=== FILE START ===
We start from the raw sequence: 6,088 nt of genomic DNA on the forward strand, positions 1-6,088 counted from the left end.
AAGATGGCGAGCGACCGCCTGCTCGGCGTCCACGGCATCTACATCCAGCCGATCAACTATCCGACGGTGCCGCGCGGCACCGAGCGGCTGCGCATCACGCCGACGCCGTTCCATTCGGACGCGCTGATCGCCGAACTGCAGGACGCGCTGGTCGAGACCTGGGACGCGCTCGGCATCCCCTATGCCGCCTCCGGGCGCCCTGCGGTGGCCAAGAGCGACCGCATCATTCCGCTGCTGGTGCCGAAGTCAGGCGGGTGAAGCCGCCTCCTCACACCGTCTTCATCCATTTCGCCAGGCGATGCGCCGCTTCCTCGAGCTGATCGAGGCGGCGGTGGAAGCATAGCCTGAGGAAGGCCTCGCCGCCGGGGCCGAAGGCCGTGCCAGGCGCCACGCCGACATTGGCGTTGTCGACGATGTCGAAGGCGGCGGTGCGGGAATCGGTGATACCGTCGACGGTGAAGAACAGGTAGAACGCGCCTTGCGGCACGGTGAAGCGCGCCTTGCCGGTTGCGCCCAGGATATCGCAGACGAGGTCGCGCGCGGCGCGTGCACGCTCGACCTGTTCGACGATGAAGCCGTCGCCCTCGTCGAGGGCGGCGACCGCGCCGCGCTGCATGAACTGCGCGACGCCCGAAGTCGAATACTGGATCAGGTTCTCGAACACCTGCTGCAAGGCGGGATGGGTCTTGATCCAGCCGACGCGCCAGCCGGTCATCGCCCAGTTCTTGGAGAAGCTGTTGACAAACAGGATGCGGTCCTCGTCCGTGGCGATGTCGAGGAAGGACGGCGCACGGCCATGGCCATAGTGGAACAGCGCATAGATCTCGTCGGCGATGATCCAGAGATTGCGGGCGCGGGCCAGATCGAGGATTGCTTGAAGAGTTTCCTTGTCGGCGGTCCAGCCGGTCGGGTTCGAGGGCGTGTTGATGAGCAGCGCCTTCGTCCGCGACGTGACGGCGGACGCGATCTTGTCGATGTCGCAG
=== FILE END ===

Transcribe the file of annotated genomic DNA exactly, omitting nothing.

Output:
We start from the raw sequence: 6,088 nt of genomic DNA on the forward strand, positions 1-6,088 counted from the left end.
AAGATGGCGAGCGACCGCCTGCTCGGCGTCCACGGCATCTACATCCAGCCGATCAACTATCCGACGGTGCCGCGCGGCACCGAGCGGCTGCGCATCACGCCGACGCCGTTCCATTCGGACGCGCTGATCGCCGAACTGCAGGACGCGCTGGTCGAGACCTGGGACGCGCTCGGCATCCCCTATGCCGCCTCCGGGCGCCCTGCGGTGGCCAAGAGCGACCGCATCATTCCGCTGCTGGTGCCGAAGTCAGGCGGGTGAAGCCGCCTCCTCACACCGTCTTCATCCATTTCGCCAGGCGATGCGCCGCTTCCTCGAGCTGATCGAGGCGGCGGTGGAAGCATAGCCTGAGGAAGGCCTCGCCGCCGGGGCCGAAGGCCGTGCCAGGCGCCACGCCGACATTGGCGTTGTCGACGATGTCGAAGGCGGCGGTGCGGGAATCGGTGATACCGTCGACGGTGAAGAACAGGTAGAACGCGCCTTGCGGCACGGTGAAGCGCGCCTTGCCGGTTGCGCCCAGGATATCGCAGACGAGGTCGCGCGCGGCGCGTGCACGCTCGACCTGTTCGACGATGAAGCCGTCGCCCTCGTCGAGGGCGGCGACCGCGCCGCGCTGCATGAACTGCGCGACGCCCGAAGTCGAATACTGGATCAGGTTCTCGAACACCTGCTGCAAGGCGGGATGGGTCTTGATCCAGCCGACGCGCCAGCCGGTCATCGCCCAGTTCTTGGAGAAGCTGTTGACAAACAGGATGCGGTCCTCGTCCGTGGCGATGTCGAGGAAGGACGGCGCACGGCCATGGCCATAGTGGAACAGCGCATAGATCTCGTCGGCGATGATCCAGAGATTGCGGGCGCGGGCCAGATCGAGGATTGCTTGAAGAGTTTCCTTGTCGGCGGTCCAGCCGGTCGGGTTCGAGGGCGTGTTGATGAGCAGCGCCTTCGTCCGCGACGTGACGGCGGACGCGATCTTGTCGATGTCGCAG